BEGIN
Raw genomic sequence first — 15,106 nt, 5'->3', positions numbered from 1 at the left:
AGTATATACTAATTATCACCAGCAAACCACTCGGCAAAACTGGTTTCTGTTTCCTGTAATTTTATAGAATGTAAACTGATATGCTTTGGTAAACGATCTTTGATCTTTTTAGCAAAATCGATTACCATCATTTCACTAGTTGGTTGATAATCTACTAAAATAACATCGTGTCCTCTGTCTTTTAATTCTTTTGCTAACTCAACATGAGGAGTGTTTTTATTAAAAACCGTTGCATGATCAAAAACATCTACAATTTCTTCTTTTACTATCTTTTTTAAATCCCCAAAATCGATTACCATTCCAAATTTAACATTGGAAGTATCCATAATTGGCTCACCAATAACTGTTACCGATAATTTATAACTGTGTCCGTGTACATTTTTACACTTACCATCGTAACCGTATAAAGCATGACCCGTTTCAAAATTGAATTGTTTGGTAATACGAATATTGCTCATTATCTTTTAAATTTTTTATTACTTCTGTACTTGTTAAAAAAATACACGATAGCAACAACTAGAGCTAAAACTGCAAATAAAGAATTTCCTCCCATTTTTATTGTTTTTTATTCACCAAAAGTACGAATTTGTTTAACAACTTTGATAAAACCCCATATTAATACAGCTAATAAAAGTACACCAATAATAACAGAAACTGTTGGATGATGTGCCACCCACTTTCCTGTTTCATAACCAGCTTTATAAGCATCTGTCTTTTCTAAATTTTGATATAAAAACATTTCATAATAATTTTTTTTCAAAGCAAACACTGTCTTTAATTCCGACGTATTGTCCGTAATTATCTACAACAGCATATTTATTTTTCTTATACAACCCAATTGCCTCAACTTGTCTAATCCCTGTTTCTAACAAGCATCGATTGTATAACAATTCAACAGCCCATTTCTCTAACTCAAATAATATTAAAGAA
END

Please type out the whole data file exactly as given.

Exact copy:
Raw genomic sequence first — 15,106 nt, 5'->3', positions numbered from 1 at the left:
AGTATATACTAATTATCACCAGCAAACCACTCGGCAAAACTGGTTTCTGTTTCCTGTAATTTTATAGAATGTAAACTGATATGCTTTGGTAAACGATCTTTGATCTTTTTAGCAAAATCGATTACCATCATTTCACTAGTTGGTTGATAATCTACTAAAATAACATCGTGTCCTCTGTCTTTTAATTCTTTTGCTAACTCAACATGAGGAGTGTTTTTATTAAAAACCGTTGCATGATCAAAAACATCTACAATTTCTTCTTTTACTATCTTTTTTAAATCCCCAAAATCGATTACCATTCCAAATTTAACATTGGAAGTATCCATAATTGGCTCACCAATAACTGTTACCGATAATTTATAACTGTGTCCGTGTACATTTTTACACTTACCATCGTAACCGTATAAAGCATGACCCGTTTCAAAATTGAATTGTTTGGTAATACGAATATTGCTCATTATCTTTTAAATTTTTTATTACTTCTGTACTTGTTAAAAAAATACACGATAGCAACAACTAGAGCTAAAACTGCAAATAAAGAATTTCCTCCCATTTTTATTGTTTTTTATTCACCAAAAGTACGAATTTGTTTAACAACTTTGATAAAACCCCATATTAATACAGCTAATAAAAGTACACCAATAATAACAGAAACTGTTGGATGATGTGCCACCCACTTTCCTGTTTCATAACCAGCTTTATAAGCATCTGTCTTTTCTAAATTTTGATATAAAAACATTTCATAATAATTTTTTTTCAAAGCAAACACTGTCTTTAATTCCGACGTATTGTCCGTAATTATCTACAACAGCATATTTATTTTTCTTATACAACCCAATTGCCTCAACTTGTCTAATCCCTGTTTCTAACAAGCATCGATTGTATAACAATTCAACAGCCCATTTCTCTAACTCAAATAATATTAAAGAA